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Herring and mackerel are poor business

NORWAY - Companies processing herring and mackerel made a loss of more than NOK 100 million last year, and preliminary analyses by Fiskeriforskning reveal that, overall, they have not made a profit in the last decade.

Around fifty companies process herring and mackerel. They are an extremely important sector of the Norwegian fishing industry, but last year turnover was NOK 4.6 billion, which comprises a third of the total export of wild fish.

The companies primarily produce frozen herring filet and frozen whole herring and mackerel, almost all of which is exported. However, last year export revenues fell by 25 per cent due to a low export price and reduced production.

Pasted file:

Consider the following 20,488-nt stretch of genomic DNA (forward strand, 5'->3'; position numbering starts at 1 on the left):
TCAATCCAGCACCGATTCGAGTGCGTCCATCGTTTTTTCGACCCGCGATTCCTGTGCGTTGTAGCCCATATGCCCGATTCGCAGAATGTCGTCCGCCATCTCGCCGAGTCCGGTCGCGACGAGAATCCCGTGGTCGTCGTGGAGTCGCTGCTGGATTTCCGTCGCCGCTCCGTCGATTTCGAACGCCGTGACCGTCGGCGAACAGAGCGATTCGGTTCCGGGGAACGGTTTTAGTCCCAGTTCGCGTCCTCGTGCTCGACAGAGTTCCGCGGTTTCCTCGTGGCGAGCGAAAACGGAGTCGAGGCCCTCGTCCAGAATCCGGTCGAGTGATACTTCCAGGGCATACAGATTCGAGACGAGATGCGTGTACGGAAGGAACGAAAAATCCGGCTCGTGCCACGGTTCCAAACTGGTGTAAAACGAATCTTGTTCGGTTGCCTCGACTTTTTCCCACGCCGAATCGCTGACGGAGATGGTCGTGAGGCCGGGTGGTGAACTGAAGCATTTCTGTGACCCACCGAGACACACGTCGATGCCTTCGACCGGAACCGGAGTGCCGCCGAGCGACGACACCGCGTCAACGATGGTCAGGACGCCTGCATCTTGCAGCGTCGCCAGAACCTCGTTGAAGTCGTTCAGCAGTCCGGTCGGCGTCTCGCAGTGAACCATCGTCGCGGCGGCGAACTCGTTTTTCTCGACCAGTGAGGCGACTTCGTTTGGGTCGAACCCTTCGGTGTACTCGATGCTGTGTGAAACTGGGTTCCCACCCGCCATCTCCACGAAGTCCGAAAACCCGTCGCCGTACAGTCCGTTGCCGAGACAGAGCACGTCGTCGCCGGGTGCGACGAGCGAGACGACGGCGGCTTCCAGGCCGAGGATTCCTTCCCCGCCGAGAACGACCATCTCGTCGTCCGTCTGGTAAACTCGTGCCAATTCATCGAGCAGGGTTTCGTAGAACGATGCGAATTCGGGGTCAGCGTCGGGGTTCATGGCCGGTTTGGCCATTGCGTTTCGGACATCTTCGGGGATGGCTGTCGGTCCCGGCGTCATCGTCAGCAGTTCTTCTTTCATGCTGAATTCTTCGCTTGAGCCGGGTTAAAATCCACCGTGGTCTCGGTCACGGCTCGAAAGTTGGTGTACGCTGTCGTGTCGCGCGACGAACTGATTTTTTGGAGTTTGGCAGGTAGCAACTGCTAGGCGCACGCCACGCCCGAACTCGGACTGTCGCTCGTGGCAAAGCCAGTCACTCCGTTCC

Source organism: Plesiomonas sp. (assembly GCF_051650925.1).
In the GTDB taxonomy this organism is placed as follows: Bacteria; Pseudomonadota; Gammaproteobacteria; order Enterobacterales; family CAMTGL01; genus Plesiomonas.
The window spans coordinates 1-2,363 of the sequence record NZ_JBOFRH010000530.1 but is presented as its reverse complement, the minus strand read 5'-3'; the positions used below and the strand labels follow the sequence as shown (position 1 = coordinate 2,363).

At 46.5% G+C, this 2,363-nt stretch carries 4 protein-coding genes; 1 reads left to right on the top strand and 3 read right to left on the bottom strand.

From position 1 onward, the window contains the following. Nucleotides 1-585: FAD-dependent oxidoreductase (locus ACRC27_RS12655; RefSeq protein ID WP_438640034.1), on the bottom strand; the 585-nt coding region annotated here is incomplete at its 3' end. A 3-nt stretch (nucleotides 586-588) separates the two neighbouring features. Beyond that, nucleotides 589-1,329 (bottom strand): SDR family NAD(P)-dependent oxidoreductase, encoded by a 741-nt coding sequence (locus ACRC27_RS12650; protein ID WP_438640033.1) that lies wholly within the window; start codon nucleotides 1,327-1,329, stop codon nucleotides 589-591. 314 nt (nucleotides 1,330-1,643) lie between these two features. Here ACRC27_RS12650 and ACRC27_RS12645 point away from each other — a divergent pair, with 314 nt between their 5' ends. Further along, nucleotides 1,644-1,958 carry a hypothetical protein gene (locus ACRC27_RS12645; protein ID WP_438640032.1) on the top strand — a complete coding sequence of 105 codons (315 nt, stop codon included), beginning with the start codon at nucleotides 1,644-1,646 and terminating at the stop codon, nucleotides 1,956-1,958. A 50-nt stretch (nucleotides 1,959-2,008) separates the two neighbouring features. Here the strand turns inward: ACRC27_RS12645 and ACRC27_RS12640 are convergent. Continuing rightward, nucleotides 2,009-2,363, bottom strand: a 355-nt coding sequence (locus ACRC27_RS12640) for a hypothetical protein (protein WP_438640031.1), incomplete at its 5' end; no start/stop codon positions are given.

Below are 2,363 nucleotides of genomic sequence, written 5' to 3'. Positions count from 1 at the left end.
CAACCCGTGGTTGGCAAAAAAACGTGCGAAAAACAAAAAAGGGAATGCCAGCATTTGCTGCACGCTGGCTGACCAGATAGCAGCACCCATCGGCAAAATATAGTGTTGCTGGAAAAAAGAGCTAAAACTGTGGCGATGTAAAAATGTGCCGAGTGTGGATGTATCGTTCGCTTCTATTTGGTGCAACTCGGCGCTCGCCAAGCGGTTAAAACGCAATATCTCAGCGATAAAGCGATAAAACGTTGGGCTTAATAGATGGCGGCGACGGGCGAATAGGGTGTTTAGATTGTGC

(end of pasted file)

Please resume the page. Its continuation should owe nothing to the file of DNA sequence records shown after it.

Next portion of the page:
Weak profitability over a long period

For many years, the industry has battled against poor profitability. Researcher Bjørn Inge Bendiksen has several explanations for the poor results.

"Strong competition for raw materials has contributed to forcing up the prices of raw materials, and this competition is partly due to over-capacity within the industry. The situation has resulted in large variations in the price of raw materials and many companies have paid more than they can afford," comments Bendiksen.

Furthermore, herring and mackerel are sold in markets in which Norwegian stakeholders compete against each other. This summer, two of the largest stakeholders and three other companies in this sector merged in the hope of increasing profitability.

Every year, Fiskeriforskning conduct a profitability analysis of the Norwegian fishing industry. The final results of the analysis will be available in the autumn.